The Interferometric Synthetic Aperture Radar (IFSAR) program represents an effort to ingest and process high-resolution elevation data produced through a technique called radar interferometry. The main source of these data will be the Shuttle Radar Topography Mission (SRTM), which is an IFSAR mission to be flown aboard the Space Shuttle in January 2000. The Shuttle Radar Topography Mission is a joint project of the National Imagery and Mapping Agency (NIMA) and the National Aeronautics and Space Administration (NASA) to map the world in three dimensions. The IFSAR program within NIMA is investigating characteristics of IFSAR elevation data along with methodologies for on-site validation and processing of raw terrain elevation data. This effort should result in a NIMA production capability to process IFSAR and develop data sets that satisfy improved user requirements and provide worldwide DTED [Digital Terrain Elevation Data] coverage. The 11-day SRTM flight will yield enough data for a digital model of Earth that is more detailed than what is currently available. Successful completion of the SRTM data set will provide NIMA with coverage of most of Earth's populated land areas, with three times better resolution than previously available.A key SRTM technology is radar interferometry, which compares two radar images taken at slightly different locations to obtain elevation or surface-change information. Unlike earlier missions, SRTM will use single-pass interferometry, which means that the two images will be acquired at the same time -- one from the radar antennas in the shuttle's payload bay, the other from the radar antennas at the end of a 60-meter (200-foot) mast extending from the shuttle. Combining the two images produces a single 3-D image. A key advantage to radar is that it can "see" the surface through clouds and in darkness.
The SIR-C/X-SAR radar is a multifrequency, multipolarization imaging radar system that was designed to meet a number of scientific objectives. Additions that will be made to this hardware to create SRTM, a fixed-baseline interferometer optimized for day/night, all-weather topographic mapping, include:
Just about any project that requires accurate knowledge of the shape and height of the land can benefit from this data. Scientific applications include geology, geophysics, earthquake research, volcano monitoring, hydrologic modelling, and co-registration of remotely-acquired image data. Civilian applications include enhanced Ground Proximity Warning Systems for aircraft, civil engineering, land use planning, and line of sight determination for communications (e.g. cell phones).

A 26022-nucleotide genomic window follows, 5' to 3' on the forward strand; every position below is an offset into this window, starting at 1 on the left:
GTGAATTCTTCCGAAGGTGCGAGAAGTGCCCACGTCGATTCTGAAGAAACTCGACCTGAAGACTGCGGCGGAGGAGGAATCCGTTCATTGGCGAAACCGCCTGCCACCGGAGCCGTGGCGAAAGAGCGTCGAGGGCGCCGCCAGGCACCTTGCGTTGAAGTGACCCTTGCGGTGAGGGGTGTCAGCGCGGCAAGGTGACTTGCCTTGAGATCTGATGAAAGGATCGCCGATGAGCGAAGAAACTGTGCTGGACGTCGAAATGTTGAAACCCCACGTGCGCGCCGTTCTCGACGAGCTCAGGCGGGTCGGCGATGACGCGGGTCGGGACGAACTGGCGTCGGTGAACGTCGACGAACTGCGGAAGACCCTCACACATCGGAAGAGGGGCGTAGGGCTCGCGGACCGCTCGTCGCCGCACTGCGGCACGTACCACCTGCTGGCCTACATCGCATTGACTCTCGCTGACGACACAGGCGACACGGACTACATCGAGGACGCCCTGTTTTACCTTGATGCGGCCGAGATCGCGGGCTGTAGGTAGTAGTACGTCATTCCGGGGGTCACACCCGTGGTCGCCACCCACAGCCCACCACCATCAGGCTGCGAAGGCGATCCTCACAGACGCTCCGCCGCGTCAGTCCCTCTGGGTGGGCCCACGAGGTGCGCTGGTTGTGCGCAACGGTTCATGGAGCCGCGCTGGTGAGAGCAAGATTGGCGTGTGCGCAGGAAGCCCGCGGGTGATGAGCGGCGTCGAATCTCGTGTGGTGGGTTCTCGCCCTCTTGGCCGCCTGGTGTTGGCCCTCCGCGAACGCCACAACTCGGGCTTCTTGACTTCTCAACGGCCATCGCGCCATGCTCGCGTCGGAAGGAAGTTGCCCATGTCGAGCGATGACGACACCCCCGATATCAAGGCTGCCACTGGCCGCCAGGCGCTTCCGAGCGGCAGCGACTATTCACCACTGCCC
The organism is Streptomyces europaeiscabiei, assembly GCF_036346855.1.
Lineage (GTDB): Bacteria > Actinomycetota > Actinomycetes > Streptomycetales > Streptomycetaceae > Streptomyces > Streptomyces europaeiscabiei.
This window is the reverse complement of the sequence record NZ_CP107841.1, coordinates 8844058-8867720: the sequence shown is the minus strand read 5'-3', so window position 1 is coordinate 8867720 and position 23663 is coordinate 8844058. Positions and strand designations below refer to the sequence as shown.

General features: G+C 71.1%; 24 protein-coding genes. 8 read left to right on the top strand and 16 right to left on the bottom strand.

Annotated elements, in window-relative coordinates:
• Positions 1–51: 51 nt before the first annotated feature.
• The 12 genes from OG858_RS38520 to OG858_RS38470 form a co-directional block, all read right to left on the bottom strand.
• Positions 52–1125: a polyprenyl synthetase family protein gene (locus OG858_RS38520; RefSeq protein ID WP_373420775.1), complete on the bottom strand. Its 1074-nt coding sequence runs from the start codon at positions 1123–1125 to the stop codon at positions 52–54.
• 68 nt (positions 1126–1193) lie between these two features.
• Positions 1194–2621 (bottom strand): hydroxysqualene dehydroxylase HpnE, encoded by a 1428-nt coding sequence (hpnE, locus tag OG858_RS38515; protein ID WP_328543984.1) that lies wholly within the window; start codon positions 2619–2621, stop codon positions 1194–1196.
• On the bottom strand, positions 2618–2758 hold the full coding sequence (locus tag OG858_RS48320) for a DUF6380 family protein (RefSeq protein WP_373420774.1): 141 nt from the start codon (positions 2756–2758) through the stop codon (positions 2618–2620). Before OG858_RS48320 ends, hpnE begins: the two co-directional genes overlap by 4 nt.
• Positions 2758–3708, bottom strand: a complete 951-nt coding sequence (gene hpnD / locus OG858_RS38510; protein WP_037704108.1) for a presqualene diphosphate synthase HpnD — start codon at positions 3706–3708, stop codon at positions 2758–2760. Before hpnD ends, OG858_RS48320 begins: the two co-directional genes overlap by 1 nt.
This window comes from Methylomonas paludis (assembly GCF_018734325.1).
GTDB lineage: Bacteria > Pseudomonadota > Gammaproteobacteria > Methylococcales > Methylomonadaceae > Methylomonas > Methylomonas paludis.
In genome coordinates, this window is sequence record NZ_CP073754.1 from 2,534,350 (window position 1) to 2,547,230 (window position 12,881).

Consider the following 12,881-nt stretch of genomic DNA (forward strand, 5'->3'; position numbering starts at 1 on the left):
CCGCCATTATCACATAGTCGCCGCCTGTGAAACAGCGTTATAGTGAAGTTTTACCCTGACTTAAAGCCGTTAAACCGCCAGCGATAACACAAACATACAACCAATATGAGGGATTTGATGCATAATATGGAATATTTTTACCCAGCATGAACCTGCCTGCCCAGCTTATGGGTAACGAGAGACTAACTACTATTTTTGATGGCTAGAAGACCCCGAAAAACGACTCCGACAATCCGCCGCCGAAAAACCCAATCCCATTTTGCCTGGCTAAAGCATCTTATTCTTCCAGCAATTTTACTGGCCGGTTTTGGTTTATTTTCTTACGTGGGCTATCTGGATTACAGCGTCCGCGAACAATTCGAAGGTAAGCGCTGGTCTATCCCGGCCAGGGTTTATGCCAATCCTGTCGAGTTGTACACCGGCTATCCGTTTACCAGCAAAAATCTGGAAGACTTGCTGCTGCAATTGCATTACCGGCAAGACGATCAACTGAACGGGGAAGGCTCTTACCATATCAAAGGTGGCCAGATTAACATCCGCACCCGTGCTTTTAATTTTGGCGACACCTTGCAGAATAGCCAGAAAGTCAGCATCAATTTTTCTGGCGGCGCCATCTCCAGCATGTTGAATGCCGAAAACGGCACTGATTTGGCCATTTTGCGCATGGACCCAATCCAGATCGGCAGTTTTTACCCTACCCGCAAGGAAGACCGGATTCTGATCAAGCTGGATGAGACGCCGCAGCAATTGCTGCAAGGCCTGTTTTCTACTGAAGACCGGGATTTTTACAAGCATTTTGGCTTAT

Military applications include flight simulators, logistical planning, trafficability analysis, missile and weapons guidance systems, and battlefield management. The common backdrop supporting Department of Defense (DoD) navigation and/or weapon systems and their development is spatially referenced data. The newest navigation and weapon systems require digital geospatial information in increasing amounts, more quickly, and on varying media, for successful mission operations.
The Global Positioning System (GPS) is being integrated into all DoD combat forces, at all levels, from the hand-held receiver carried by the infantryman to the embedded GPS navigation aids on the most modern aircraft to provide precision location determination and navigation support. GPS is a part of the guidance system in most current and planned precision-guided munitions being acquired by the Services. Precise navigation using GPS is required for vehicles, anywhere on the surface of the Earth, under the sea, and in and above the atmosphere. An inherent difficulty in any precision navigation system is the accuracy of maps on which it is based. Precision navigation requires more accurate elevation data than what is currently available from existing maps.
Warfighters use height information in several varieties: barometric altitude (referenced to atmospheric pressure); mean sea level [MSL] elevation, above ground level [AGL] elevation, radar altitude, contour values and spot elevations (all related to the mapped surface); geoid height (related to the bumpy, undulating physical model of the world's gravity); and the ellipsoid height (based on the smooth geometric model of earth). Typically, GPS receivers display elevation data referenced to the ellipsoid, not the geoid. GPS allows knowledge of actual position to a higher accuracy than the accuracy associated with the scale of the chart and often to a higher accuracy than the surveys from which the chart was made.
Spherical Error Probable (SEP) is the radius of a sphere within which there is a 50 percent probability of locating a point or being located. This three-dimensional accuracy is commonly referred to as "bomb on target" since it provides an altitude enhancement over the two-dimensional Circular Error Probable (CEP). The military GPS Precise Positioning Service (PPS) accuracy level is specified to be 16 meters spherical error probable (SEP). GPS position errors are always about twice as bad in height as along either horizontal axis. This means a horizontal error of about 10 meters. Accuracy improvements are expected to be approximately 7 meters spherical error probable (SEP) in the full GPS Block IIR constellation. DoD has been confronted with the need to balance a wide range of different and sometimes competing national security, civil, foreign policy, commercial, and scientific interests. The challenge has been to exploit the full civil utility of the system without jeopardizing national security interests in the process. The civilian GPS level is set by DoD policy, and is guaranteed to have a horizontal error of 100 m or less 95 % of the time.